In “Feminism’s Queer Theory,” Annamarie Jagose identifies this moment when the essentialist woman of the Second-Wave fractures to form a new identity within the branch of Third-Wave feminism, saying, “in its 1980s iterations, this feminist work was organized as a critique of essentialism, of the notion that there was an isolable specificity to the business of being a woman” (160). Just as postmodern criticism challenges and deconstructs notions of unity and essentialism, so too does, as Jagose states,
contemporary feminist theory continu[e] to negotiate the grounds of its own representational project, with one scholar [M.G. Dietz] suggesting that ‘the essential problem and idée fixe of feminist theory remains, to date, the problem of epistemic identification – locating or dislocating the subject, fixing or deconstructing the category “women”, discerning or dismantling the meaning of the feminist “we”, and theorizing or displacing “identities”’ (Dietz, 2003: 414). (160)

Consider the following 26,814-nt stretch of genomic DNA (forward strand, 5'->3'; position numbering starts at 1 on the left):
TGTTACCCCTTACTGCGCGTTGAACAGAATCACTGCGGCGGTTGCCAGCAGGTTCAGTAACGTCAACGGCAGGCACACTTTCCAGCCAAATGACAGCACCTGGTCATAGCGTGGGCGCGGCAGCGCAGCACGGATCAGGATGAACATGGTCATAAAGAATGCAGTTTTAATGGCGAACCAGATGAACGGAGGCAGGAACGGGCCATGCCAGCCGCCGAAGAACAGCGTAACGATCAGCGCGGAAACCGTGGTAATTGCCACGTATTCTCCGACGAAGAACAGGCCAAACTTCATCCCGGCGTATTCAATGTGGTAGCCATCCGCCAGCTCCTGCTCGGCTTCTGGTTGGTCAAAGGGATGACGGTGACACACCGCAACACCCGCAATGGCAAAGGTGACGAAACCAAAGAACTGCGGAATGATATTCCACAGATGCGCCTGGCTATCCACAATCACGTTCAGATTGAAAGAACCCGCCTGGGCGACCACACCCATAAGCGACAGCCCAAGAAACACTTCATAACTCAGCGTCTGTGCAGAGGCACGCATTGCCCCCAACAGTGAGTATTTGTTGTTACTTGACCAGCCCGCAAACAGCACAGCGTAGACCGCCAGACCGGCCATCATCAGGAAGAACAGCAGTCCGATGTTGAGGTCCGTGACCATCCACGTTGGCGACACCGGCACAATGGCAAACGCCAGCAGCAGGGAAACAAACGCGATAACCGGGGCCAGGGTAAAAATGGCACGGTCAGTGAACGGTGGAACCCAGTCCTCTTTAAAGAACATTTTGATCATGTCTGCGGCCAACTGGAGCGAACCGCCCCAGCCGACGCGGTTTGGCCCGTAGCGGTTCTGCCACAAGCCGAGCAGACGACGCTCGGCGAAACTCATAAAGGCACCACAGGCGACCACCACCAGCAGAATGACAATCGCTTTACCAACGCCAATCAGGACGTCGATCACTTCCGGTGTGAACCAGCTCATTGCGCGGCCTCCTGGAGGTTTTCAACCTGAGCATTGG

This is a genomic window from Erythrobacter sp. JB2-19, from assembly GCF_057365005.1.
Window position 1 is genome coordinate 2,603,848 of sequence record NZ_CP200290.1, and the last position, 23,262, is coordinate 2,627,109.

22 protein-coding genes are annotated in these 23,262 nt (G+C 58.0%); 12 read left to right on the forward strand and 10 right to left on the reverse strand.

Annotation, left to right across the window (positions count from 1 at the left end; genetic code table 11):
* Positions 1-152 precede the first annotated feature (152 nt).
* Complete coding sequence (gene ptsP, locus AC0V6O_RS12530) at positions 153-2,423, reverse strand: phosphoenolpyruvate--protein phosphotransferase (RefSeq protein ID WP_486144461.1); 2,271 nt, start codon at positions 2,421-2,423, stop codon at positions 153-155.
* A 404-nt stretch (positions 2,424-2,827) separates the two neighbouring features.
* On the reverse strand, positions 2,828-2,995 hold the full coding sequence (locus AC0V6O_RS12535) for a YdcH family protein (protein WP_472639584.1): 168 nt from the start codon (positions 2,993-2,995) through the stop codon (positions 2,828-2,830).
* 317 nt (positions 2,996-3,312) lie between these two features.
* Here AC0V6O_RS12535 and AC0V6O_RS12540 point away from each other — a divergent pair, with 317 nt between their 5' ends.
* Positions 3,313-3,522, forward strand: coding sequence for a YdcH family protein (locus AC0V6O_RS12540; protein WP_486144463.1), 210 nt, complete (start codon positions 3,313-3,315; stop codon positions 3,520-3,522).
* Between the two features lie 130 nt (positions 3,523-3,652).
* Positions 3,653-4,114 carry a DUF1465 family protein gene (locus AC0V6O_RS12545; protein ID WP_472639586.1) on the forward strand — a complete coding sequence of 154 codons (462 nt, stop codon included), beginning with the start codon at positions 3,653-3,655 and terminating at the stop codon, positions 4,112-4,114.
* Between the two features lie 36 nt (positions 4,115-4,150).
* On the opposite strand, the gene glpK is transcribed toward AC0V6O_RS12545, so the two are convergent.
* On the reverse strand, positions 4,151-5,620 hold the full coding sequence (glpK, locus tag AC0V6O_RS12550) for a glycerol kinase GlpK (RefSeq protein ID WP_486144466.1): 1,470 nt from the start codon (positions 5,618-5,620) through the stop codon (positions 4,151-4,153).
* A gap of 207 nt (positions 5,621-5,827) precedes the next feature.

The Third-Wave thus branches into multiple discourses currently undergoing theoretical development, such as generational/youth feminism, postcolonial feminism and ecofeminism. This process, Mack-Canty argues, allows “feminism to deal more adequately with the complex and myriad issues we face today” (156). As an example of these complex issues, Alexandra’s existence as an asexual acts as yet another cultural deconstruction, that of the conception of what it means to be a woman. The existence of asexuality challenges the notion that sexual desires are fundamental to human existence and sheds new light on once considered flawed characters, such as Alexandra. No longer does her lack of sexuality and sexual desire hinder her character; she’s simply asexual.